A buddy and occasional fisher, Sam Gaunt, once told me that his ‘luck’ when trolling a lure increased with the amount of line he let off his reel. I reflected that even though the Hobie Mirage Sport glides through the water with great stealth it will still be raising the alert and cautious instinct of the fish beneath. Fish, even predatory fish like bass, do not survive long in the food chain by not reacting to their instincts. The bigger the fish the cannier they become……
At distance it looks calm but up close you are in a washing machine of turbulence!
So what is the optimum length of line you need to pay out to troll most effectively? This has to be found by trial and error and will vary with the conditions. In wild, turbulent seas i.e. the race between the Needles off the Isle of White, you can fish effectively only 20m behind the boat. The fish feel safe in the turbulence. They are hunting the bait fish as they are funnelled through the gap. You don’t really want a lot of line out in treacherous waters like this as you risk getting snagged and if/when you hook a fish you don’t really want to be playing it at distance.
A typical trolled bass on a bright but not very calm day.
However, if you are trolling along the shoreline in relatively shallow water less than 4m the bass will be spooked and a much longer pay out of line is needed. Generally I will fish at least 60m away. Bright conditions It is often the case that bass are caught in the shore margins or shallow water at night, or at dawn and dusk. In the middle of the day, with bright conditions, they seek deeper water where they will chill out from their feeding or occasionally take up attack positions often behind an obstruction/reef. If you are equipped with a echo sounder and navigator you can target these marks and even on the brightest and calmest of day you will catch big bass. On calm, bright days you need to be fishing at least 100m behind your kayak to maximise your chances. At this distance you must be using braid to keep in good contact with your lure. The braid line will spook the weary big bass so you must also use a 15lb florocarbon trace. You will also need a rod with a moderate to fast action to set the hook at this distance. I have lost too many big fish using light rods with this long distance trolling method so I now use a powerful 9 foot Savagegear predator rod.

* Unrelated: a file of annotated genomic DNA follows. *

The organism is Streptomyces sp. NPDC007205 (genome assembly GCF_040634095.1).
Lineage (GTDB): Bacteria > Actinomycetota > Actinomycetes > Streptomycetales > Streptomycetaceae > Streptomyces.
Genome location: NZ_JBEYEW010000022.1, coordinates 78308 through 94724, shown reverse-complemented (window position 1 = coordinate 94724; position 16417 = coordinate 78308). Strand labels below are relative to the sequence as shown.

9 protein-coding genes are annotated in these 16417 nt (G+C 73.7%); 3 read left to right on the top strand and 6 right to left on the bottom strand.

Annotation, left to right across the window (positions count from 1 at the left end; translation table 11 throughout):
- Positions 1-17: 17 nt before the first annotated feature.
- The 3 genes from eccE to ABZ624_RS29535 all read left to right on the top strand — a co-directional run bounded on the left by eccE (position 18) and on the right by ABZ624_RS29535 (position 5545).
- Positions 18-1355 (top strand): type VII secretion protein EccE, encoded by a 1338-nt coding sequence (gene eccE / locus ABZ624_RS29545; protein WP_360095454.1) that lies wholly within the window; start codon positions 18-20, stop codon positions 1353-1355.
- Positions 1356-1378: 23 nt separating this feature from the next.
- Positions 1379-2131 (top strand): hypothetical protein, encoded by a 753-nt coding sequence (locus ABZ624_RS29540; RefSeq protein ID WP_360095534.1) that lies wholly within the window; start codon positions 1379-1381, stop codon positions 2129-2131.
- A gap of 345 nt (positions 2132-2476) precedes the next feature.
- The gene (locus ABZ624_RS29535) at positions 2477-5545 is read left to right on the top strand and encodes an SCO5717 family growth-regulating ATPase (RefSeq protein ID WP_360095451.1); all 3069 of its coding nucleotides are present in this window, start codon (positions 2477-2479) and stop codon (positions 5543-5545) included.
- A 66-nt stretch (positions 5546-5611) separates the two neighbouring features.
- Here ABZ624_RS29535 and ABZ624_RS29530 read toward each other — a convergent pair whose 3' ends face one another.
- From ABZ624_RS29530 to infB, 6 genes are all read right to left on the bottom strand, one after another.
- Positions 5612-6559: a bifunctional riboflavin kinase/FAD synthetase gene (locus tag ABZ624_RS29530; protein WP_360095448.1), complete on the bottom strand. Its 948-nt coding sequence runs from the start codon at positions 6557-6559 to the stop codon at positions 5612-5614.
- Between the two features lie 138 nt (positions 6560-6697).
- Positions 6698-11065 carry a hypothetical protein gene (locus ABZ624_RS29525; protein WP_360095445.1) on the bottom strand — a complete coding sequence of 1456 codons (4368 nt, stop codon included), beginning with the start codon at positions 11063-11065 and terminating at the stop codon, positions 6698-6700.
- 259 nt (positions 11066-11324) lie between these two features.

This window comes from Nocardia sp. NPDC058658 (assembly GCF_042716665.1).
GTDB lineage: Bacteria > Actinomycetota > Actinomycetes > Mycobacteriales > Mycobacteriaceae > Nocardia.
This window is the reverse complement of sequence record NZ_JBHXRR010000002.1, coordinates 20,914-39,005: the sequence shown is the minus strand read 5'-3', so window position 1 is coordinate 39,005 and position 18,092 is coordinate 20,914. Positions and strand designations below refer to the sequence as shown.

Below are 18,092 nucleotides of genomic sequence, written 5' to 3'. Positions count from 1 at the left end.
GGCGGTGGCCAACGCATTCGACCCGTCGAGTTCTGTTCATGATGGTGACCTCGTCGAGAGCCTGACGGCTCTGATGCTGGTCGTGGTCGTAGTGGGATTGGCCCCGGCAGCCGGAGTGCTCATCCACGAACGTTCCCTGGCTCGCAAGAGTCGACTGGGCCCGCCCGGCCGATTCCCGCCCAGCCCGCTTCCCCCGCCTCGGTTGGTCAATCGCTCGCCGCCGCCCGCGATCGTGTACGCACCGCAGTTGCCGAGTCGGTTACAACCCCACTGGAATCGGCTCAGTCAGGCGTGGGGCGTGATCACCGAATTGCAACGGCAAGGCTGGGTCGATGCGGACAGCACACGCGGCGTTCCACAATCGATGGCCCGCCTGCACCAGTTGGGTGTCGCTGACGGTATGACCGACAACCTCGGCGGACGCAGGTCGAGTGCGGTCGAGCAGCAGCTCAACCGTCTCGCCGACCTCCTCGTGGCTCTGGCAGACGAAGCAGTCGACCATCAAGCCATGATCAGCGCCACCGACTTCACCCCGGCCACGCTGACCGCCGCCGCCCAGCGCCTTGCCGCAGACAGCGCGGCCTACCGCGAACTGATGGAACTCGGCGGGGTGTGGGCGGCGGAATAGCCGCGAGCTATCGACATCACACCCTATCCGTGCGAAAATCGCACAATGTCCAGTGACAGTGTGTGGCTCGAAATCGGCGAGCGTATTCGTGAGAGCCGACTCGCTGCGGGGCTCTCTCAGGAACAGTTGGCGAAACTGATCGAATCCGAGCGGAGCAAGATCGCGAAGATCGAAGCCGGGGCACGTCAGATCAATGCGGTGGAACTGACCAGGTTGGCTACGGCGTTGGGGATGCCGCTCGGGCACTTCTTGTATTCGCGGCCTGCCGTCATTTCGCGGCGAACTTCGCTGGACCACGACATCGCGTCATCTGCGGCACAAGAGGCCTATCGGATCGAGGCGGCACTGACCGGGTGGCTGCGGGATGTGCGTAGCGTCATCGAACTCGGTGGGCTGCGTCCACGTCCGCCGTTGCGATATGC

What lures to troll? The trouble with fishing is you tend to use the lures that work for you and not to experiment too much once you have found a winner! There is so much choice in the market. In the past I would swear by the Delta Scalliwag or Westender lures. I would cut their heads off and add difference weight lead heads to fish over different depths of water. Very shallow water and you need to be fishing as little as 5grams. If you are fishing over a deep reef I will fish a 65 grams lead head. Delta Scalliwags and Westenders are brilliant but over the last 3 years I have been converted to the Savagegear sandeels as I find that they come in a full range of sizes to suit the range of depths. The advantage of a softbait over a traditional plug is that the fish will often first hit or nip the bait and you can feel this using braid even at 100m as you are holding the rod. At that point if you sweep the rod back behind you to let the lure fall and it will invariably induce a take. With my new Hobie kayak with it’s Hook fishfinder and chart plotter I am able to target these deeper reefs marks with deadly accuracy. Fishing the 65 gram Savager gear lure 100m behind the boat using braid to keep in tight contact and 15lb florocarbon trace I can now catch big bass even on the brightest of days. How lucky we are to have all of this fantastic technology to play with….
https://ashorethingwatersports.co.uk/wp-content/uploads/typical-trolled-bass.png233415Krishttp://ashorethingwatersports.co.uk/wp-content/uploads/shoreThingLogo.pngKris2018-01-29 23:28:062018-04-04 11:05:41Trolling for bass by Pat Haughton